Should you add water to whisky? Not always…

18 March, 2020 by Andy Young

Brendan McCarron is the Head of Maturing Whisky Stocks for Glenmorangie, this means he is in the fortunate position of learning the Master Distiller’s trade under the highly-regarded Dr Bill Lumsden.

McCarron has worked with Dr Bill on a number of Glenmorangie expressions, most notably the new Traveller’s Exclusive range. Although that range is only available through global travel retail, Bars and Clubs took the opportunity to speak to McCarron about the process of creating new expressions, and the excitement surrounding single malt Scotch in general.


Speaking about where the ideas for new expressions and new whisky flavours come from, McCarron told Bars and Clubs: “Most of them start as ideas, and honestly from things like cooking programs and watching programs about how things are made.

“It can be crazy things like someone is a biscuit factory looking at how biscuits are made and you see a machine doing something that is doing something to the wheat to make it easier to process. And you just think ‘I wonder if I could do that to barley?’

“That’s actually given me inspiration for something that I’ll maybe be able to tell you about in 10 years’ time.”


He adds: “There are things like that, but then you see cocktail makers, making cocktails and they tell you a bit of history about a different spirit, and you think ‘I didn’t know that, I wonder if I can apply that to Scotch.

“Other times something ridiculous comes into your head, if I like the way something tastes and I wonder if I could make a whisky to taste like that.

“Then there are other less inspirational stories, where we get a call and someone tells me they have wine casks from a famous Chateau that they don’t need and would we like them. Yes!

“Then they come over and this is where the real skill comes in; what are we going to put in these. Do we put spirit and age it for 12 years or do we take 10 year old Glenmorangie and see how it goes in two years and five years – these are all the things you look at.”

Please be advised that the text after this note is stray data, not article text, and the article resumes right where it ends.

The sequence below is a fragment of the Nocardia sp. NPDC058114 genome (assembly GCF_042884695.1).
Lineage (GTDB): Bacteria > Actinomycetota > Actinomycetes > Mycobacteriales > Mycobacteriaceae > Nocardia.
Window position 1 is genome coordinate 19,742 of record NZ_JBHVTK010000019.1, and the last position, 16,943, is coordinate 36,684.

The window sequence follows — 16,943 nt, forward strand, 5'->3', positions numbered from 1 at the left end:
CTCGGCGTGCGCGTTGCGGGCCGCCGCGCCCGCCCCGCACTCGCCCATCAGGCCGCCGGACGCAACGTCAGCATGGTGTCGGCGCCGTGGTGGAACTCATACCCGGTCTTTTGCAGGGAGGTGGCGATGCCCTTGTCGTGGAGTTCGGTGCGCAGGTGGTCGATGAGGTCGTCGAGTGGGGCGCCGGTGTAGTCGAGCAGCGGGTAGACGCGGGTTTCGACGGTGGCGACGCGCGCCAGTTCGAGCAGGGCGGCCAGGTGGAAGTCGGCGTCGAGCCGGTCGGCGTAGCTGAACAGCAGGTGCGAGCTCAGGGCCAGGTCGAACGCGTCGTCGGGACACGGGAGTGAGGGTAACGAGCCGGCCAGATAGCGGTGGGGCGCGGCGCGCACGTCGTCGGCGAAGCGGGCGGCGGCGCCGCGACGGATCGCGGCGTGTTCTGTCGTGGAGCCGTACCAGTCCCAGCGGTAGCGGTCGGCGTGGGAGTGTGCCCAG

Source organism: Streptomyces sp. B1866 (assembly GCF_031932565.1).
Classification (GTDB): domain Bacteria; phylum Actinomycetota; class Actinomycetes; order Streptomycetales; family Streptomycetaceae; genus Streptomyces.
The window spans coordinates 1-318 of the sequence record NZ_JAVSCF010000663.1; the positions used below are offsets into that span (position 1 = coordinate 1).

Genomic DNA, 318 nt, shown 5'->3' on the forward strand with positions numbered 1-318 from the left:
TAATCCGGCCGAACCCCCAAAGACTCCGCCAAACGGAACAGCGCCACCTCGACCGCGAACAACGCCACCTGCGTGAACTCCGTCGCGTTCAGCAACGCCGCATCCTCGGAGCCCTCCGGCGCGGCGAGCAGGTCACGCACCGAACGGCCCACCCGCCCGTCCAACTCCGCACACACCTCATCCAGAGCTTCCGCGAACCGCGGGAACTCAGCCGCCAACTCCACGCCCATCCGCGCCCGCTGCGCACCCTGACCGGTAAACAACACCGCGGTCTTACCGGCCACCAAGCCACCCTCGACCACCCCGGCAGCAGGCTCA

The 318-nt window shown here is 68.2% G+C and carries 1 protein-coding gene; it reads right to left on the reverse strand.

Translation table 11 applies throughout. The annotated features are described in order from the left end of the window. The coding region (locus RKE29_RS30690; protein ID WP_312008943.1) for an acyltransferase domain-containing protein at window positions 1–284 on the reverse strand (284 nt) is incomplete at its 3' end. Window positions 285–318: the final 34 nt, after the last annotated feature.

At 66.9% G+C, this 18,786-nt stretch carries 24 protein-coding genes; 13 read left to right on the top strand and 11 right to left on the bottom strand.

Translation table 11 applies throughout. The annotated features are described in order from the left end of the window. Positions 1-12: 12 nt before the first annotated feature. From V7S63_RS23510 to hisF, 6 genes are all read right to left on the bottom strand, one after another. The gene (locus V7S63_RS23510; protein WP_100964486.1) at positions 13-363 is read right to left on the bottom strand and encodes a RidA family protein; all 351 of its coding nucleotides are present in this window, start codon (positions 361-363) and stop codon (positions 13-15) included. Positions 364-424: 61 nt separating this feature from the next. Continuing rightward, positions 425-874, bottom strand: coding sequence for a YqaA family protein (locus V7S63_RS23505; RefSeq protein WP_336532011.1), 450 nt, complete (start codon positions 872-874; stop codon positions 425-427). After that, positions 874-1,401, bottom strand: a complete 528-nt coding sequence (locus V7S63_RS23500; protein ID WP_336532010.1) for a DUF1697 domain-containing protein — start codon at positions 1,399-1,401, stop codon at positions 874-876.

There is no doubt that the intricacies behind that level of planning and innovation are fascinating. Not only do McCarron and Dr Bill have to figure out how things are going to taste, and when they are going to be ready, with Scotland’s rules regarding age statements and Scotch production in general they have to factor these elements into the equation as well.


What is particularly interesting, especially regarding Scotch, is consumer attitudes to how it should be drunk – everyone seems to think they know best. But as McCarron points out Master Distillers spend a lot of time crafting whiskies, planning how it will taste and when it is right to be released.

“If we had a 21-year-old here, I would recommend we drink that neat, maybe a very little bit of water, but this one is not for cocktails.

“Generally the older a whisky get the less likely it is to take water, it tends to collapse and definitely in a cocktail. Also this is unique and rare, so experience the flavours as they are.”

But on the subject of blanketly adding water to whisky, McCarron, says that it’s not always the way to go. Take the 12-Year-Old Glenmorangie Accord in the new range, he says by adding water to the whisky you actually dull some of the sherry notes in the whisky.

“When I’m drinking a sherried Glenmorangie I think the whole point is to get the big sherry notes, and adding water for me definitely takes those notes away. People say adding water opens the whisky up, but you can actually be dulling certain characteristics.

“It’s like putting salt on food; salt makes food taste better, right? But what if you are in an award-winning restaurant and the chef has made an amazing meal, seasoned it perfectly, adding salt is not going to make that taste better. Taste it first, because he might have just made you a big bowl of salt!

“People say, ‘oh water opens up the whisky and makes it better’ but no, it’s not that. Yes it opens it up, but that doesn’t necessarily make it better, it might make it better for you, but that’s not the case for everyone.

“So if you’re trying whisky for the first time, even if it’s cask strength, if it’s the first time, try it neat because you never know this may be the one that you think, ‘oh my God that is perfection’. As soon as you put water you are never going to know.”

As well as the Accord, which is 12-year-old Glenmorangie from bourbon and Oloroso sherrt casks, the new range features 14-year old Elementa, which is finished in new charred oak casks and the 16-year-old Tribute.

The Tribute is a unique Glenmorangie as it is made using peated barley, and although the peat is only at 20 phenols, it does have a smoky tone, but it’s not an Ardbeg, and it does make you think a bit differently about this being a Glenmorangie whisky – just be sure to try it neat the first time!

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